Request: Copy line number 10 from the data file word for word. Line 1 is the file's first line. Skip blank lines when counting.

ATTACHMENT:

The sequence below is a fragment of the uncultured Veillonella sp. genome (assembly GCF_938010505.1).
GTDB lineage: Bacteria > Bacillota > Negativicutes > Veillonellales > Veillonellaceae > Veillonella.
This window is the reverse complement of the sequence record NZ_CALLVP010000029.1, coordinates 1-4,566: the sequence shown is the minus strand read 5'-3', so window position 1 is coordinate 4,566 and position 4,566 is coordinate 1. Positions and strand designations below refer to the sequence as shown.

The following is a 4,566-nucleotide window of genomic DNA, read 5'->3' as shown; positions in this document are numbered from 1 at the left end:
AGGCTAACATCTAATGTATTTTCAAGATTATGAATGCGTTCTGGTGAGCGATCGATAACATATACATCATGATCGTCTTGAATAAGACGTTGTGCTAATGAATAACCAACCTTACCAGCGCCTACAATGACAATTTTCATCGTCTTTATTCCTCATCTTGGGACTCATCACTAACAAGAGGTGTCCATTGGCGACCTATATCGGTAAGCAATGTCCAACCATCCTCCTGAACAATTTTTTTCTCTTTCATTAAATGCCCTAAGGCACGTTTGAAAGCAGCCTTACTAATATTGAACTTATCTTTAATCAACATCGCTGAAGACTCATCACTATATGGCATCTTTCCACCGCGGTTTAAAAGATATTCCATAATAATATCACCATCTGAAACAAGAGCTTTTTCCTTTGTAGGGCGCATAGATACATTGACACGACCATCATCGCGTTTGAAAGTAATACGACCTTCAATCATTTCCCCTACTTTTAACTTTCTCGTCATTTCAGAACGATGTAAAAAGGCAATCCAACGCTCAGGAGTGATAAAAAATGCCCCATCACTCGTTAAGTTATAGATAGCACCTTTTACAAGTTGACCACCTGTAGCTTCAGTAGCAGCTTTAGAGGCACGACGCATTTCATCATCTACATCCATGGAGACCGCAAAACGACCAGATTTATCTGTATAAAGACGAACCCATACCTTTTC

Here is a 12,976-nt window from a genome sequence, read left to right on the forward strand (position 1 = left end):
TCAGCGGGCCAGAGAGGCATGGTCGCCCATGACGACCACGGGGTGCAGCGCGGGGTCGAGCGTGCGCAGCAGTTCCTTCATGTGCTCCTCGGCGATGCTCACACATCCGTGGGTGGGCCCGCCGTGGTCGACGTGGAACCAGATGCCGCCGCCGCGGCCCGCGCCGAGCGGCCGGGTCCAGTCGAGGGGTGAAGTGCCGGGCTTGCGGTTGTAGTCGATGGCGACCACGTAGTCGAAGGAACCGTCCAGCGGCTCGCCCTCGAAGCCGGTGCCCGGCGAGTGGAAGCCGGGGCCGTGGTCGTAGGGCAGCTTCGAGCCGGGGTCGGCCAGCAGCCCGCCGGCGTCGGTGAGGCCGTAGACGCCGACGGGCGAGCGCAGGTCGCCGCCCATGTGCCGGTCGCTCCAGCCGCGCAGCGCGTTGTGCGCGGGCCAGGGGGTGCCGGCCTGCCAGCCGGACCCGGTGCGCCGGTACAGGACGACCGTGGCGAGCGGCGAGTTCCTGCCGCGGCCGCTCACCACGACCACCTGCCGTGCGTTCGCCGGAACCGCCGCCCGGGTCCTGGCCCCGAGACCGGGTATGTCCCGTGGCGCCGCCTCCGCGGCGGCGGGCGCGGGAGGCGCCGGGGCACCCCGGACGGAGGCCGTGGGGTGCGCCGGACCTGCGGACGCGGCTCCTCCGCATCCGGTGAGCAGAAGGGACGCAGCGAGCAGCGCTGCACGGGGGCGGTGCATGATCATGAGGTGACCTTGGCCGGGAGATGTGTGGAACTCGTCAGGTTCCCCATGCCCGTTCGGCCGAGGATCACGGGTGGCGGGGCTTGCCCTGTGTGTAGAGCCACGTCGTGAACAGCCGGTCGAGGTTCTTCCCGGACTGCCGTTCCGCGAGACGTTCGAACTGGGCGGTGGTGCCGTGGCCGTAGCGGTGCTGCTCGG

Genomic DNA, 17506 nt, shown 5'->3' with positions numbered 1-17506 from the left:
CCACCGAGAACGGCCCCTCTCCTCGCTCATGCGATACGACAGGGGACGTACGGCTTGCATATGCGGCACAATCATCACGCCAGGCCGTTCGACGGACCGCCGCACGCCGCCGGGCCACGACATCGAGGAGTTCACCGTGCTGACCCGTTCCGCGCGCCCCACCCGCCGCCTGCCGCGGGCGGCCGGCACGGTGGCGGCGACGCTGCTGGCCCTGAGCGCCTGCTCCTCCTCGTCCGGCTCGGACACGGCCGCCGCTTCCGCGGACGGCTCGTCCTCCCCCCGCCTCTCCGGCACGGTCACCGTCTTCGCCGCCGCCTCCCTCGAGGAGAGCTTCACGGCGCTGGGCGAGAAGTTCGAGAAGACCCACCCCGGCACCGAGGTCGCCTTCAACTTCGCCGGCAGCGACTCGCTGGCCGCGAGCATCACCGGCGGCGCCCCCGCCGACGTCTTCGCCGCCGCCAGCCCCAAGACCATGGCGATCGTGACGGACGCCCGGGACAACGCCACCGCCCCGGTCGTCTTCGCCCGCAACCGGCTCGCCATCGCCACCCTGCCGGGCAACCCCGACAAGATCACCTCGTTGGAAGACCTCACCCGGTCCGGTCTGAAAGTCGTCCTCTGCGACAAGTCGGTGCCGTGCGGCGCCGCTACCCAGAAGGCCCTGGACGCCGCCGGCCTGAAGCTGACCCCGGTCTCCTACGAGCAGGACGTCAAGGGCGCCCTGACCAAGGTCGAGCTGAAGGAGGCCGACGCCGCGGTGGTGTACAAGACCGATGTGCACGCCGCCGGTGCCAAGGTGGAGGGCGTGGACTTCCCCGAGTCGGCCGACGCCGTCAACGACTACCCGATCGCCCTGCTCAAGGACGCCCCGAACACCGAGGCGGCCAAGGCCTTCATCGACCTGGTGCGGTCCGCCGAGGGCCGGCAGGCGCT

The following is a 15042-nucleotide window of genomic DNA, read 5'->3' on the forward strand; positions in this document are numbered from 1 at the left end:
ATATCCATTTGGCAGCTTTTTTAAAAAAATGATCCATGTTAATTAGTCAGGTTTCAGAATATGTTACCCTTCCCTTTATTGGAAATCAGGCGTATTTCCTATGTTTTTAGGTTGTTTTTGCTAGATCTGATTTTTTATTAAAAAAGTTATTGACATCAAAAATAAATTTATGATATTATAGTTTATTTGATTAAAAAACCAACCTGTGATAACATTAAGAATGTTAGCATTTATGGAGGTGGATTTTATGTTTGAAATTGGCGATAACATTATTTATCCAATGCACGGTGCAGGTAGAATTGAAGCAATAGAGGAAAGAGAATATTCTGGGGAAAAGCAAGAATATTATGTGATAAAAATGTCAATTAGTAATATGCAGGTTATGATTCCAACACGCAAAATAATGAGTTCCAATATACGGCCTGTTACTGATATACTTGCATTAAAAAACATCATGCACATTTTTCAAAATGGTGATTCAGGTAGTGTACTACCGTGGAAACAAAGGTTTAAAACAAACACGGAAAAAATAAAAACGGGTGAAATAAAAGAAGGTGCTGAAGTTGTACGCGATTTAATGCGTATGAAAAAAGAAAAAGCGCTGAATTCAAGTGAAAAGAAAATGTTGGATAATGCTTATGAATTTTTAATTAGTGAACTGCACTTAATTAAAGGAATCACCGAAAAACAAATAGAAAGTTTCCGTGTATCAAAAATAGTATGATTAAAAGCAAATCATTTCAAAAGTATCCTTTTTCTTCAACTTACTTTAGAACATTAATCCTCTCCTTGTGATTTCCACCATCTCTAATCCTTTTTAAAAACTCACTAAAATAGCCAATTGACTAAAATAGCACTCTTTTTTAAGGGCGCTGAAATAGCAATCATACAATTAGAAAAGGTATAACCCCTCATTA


The following is a 15042-nucleotide window of genomic DNA, read 5'->3' on the forward strand; positions in this document are numbered from 1 at the left end: